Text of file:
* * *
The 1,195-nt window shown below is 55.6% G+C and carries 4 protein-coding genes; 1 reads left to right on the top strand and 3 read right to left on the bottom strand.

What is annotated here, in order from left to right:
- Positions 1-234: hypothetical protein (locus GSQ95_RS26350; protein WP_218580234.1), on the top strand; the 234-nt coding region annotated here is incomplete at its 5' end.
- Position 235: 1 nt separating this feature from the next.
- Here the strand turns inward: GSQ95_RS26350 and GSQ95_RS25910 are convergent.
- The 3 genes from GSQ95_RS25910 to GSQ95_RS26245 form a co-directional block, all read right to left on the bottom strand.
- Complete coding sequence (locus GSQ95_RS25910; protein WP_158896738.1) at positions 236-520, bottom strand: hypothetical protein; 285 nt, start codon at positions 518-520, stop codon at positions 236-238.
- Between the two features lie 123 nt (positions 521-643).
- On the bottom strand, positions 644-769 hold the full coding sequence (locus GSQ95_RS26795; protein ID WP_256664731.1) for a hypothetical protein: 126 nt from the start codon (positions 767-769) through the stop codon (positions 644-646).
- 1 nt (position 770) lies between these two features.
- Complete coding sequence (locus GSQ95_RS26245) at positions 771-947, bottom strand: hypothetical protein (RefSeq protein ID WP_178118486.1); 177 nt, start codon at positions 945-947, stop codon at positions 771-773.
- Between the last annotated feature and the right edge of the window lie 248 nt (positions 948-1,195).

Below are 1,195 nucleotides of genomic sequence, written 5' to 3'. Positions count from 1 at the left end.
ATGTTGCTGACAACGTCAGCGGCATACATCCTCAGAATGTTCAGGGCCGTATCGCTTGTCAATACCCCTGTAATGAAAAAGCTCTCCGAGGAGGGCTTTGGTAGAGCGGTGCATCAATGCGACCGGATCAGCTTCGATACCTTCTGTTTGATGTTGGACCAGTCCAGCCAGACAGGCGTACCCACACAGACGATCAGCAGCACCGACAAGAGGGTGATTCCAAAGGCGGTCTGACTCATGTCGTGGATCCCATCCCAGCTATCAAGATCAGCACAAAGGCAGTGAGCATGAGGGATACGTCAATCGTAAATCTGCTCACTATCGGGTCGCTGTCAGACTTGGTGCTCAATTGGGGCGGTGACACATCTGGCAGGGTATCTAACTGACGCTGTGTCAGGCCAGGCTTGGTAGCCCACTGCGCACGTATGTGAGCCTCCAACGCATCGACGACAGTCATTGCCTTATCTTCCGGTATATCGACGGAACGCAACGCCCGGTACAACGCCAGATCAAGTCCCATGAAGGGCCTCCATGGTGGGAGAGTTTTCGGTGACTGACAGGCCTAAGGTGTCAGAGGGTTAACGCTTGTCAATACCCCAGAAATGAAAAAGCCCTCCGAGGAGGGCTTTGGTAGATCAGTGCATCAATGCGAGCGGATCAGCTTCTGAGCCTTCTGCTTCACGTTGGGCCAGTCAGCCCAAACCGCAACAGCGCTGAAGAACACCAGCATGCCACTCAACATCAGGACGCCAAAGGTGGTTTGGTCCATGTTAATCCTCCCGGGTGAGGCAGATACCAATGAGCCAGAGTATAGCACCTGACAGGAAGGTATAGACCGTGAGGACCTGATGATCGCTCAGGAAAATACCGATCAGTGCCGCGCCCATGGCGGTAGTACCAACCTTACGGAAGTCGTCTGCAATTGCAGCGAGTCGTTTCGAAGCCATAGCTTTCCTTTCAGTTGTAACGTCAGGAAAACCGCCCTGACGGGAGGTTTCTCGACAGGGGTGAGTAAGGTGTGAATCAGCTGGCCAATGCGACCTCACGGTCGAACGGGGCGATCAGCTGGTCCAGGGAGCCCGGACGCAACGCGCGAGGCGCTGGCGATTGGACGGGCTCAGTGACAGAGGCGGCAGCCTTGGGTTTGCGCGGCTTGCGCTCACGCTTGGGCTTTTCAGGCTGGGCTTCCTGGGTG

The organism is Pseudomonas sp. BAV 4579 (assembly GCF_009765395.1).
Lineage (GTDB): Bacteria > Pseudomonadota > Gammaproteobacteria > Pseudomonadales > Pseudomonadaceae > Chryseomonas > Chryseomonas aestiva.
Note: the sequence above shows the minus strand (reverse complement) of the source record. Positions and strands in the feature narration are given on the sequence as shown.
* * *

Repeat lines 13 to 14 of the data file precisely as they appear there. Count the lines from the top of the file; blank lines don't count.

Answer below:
Below are 1,195 nucleotides of genomic sequence, written 5' to 3'. Positions count from 1 at the left end.
ATGTTGCTGACAACGTCAGCGGCATACATCCTCAGAATGTTCAGGGCCGTATCGCTTGTCAATACCCCTGTAATGAAAAAGCTCTCCGAGGAGGGCTTTGGTAGAGCGGTGCATCAATGCGACCGGATCAGCTTCGATACCTTCTGTTTGATGTTGGACCAGTCCAGCCAGACAGGCGTACCCACACAGACGATCAGCAGCACCGACAAGAGGGTGATTCCAAAGGCGGTCTGACTCATGTCGTGGATCCCATCCCAGCTATCAAGATCAGCACAAAGGCAGTGAGCATGAGGGATACGTCAATCGTAAATCTGCTCACTATCGGGTCGCTGTCAGACTTGGTGCTCAATTGGGGCGGTGACACATCTGGCAGGGTATCTAACTGACGCTGTGTCAGGCCAGGCTTGGTAGCCCACTGCGCACGTATGTGAGCCTCCAACGCATCGACGACAGTCATTGCCTTATCTTCCGGTATATCGACGGAACGCAACGCCCGGTACAACGCCAGATCAAGTCCCATGAAGGGCCTCCATGGTGGGAGAGTTTTCGGTGACTGACAGGCCTAAGGTGTCAGAGGGTTAACGCTTGTCAATACCCCAGAAATGAAAAAGCCCTCCGAGGAGGGCTTTGGTAGATCAGTGCATCAATGCGAGCGGATCAGCTTCTGAGCCTTCTGCTTCACGTTGGGCCAGTCAGCCCAAACCGCAACAGCGCTGAAGAACACCAGCATGCCACTCAACATCAGGACGCCAAAGGTGGTTTGGTCCATGTTAATCCTCCCGGGTGAGGCAGATACCAATGAGCCAGAGTATAGCACCTGACAGGAAGGTATAGACCGTGAGGACCTGATGATCGCTCAGGAAAATACCGATCAGTGCCGCGCCCATGGCGGTAGTACCAACCTTACGGAAGTCGTCTGCAATTGCAGCGAGTCGTTTCGAAGCCATAGCTTTCCTTTCAGTTGTAACGTCAGGAAAACCGCCCTGACGGGAGGTTTCTCGACAGGGGTGAGTAAGGTGTGAATCAGCTGGCCAATGCGACCTCACGGTCGAACGGGGCGATCAGCTGGTCCAGGGAGCCCGGACGCAACGCGCGAGGCGCTGGCGATTGGACGGGCTCAGTGACAGAGGCGGCAGCCTTGGGTTTGCGCGGCTTGCGCTCACGCTTGGGCTTTTCAGGCTGGGCTTCCTGGGTG